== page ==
Definitions

from The American Heritage® Dictionary of the English Language, 5th Edition.

  • noun Protection and immunity from extradition granted by a government to a political refugee from another country.
  • noun A place offering protection and safety; a shelter. synonym: shelter.
  • noun Protection or shelter; refuge.
  • noun A place, such as a church, formerly constituting an inviolable refuge for criminals or debtors.
  • noun An institution for the care of people, especially those with physical or mental impairments, who require organized supervision or assistance.

from The Century Dictionary.

  • noun a phrase used by Spinoza to denote the pronouncing of any matter to be a mystery in order to evade arguments against its reality.
  • noun A sanctuary or place of refuge where criminals and debtors formerly sought shelter from justice, and from which they could not be taken without sacrilege.
  • noun Hence Inviolable shelter; protection from pursuit or arrest; security of the person: as, the right of asylum, that is, of furnishing such protection.
  • noun Any place of retreat and security.
  • noun Specifically An institution for receiving, maintaining, and, so far as possible, ameliorating the condition of persons suffering from bodily defects, mental maladies, or other misfortunes: as, an asylum for the blind, for the deaf and dumb, for the insane, etc.; a magdalen asylum.

from the GNU version of the Collaborative International Dictionary of English.

  • noun A sanctuary or place of refuge and protection, where criminals and debtors found shelter, and from which they could not be forcibly taken without sacrilege.
  • noun Any place of retreat and security.
  • noun An institution for the protection or relief of some class of destitute, unfortunate, or afflicted persons

from Wiktionary, Creative Commons Attribution/Share-Alike License.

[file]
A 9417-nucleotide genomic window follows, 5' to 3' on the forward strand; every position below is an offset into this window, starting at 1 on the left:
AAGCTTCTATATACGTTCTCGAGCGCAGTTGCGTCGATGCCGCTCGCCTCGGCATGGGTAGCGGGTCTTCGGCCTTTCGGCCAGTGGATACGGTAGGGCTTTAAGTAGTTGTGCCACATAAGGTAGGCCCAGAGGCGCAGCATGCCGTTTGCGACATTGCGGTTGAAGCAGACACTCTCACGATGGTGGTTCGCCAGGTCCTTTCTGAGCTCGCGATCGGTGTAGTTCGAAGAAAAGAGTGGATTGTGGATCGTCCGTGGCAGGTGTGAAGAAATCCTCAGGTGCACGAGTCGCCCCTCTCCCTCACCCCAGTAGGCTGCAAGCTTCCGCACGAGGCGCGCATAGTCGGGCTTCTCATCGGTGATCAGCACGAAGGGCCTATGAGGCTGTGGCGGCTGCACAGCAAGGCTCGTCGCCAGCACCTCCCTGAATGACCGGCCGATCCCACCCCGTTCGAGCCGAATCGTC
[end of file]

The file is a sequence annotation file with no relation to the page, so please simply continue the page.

• noun A place of safety
  • noun The protection, physical and legal, afforded by such a place.
  • noun A place of protection or restraint for one or more classes of the disadvantaged, especially the mentally ill.

from WordNet 3.0 Copyright 2006 by Princeton University. All rights reserved.

  • noun a hospital for mentally incompetent or unbalanced person
  • noun a shelter from danger or hardship

Etymologies

from The American Heritage® Dictionary of the English Language, 4th Edition

[Middle English asilum, refuge, from Latin asȳlum, from Greek asūlon, sanctuary, from neuter of asūlos, inviolable : a-, without; see a– + sūlon, right of seizure.]

Examples

  • It stars a few recognisable names and is getting quite a bit of praise for the comical yet relevant look at the people behind the term asylum seekers.

    Filmstalker: Weekend Films to Stalk

  • I think, if anything, it's causing people to look at the term asylum and put it in a 21st century defenition

    Sex and Politics and Screeds and Attitude

  • I think, if anything, it's causing people to look at the term asylum and put it in a 21st century defenition

    The Common Ills

  • Samantha Haque: Do you think that there's a danger that Andre's case trivializes the term asylum seeker?

    The Common Ills

  • Samantha Haque: Do you think that there's a danger that Andre's case trivializes the term asylum seeker?

    Sex and Politics and Screeds and Attitude

  • The young woman had recoiled from the word "asylum", and her reasons became clear.

    Margaret Drabble | Trespassing

  • So from that came the idea of the universe turned inside out, if you like - he built this house to enclose the universe, which he called the asylum, and he really thought that was what the universe should be put into, an asylum, and that he would live outside the asylum and look after it.

    Don't Panic

  • They didn’t do this for other immigrants, but the word asylum has a strong, almost spiritual pull to it, suggesting suffering in a way that the word guest worker does not.

    Nomad

  • They didn’t do this for other immigrants, but the word asylum has a strong, almost spiritual pull to it, suggesting suffering in a way that the word guest worker does not.

    Nomad

  • They didn’t do this for other immigrants, but the word asylum has a strong, almost spiritual pull to it, suggesting suffering in a way that the word guest worker does not.

    Nomad

Comments

New comments are temporarily disabled while we update our database.

  • Contronymic in the sense: freedom (safety) vs. incarceration.

    January 27, 2007

  • JM has a meeting with an asylum of managers

    May 26, 2010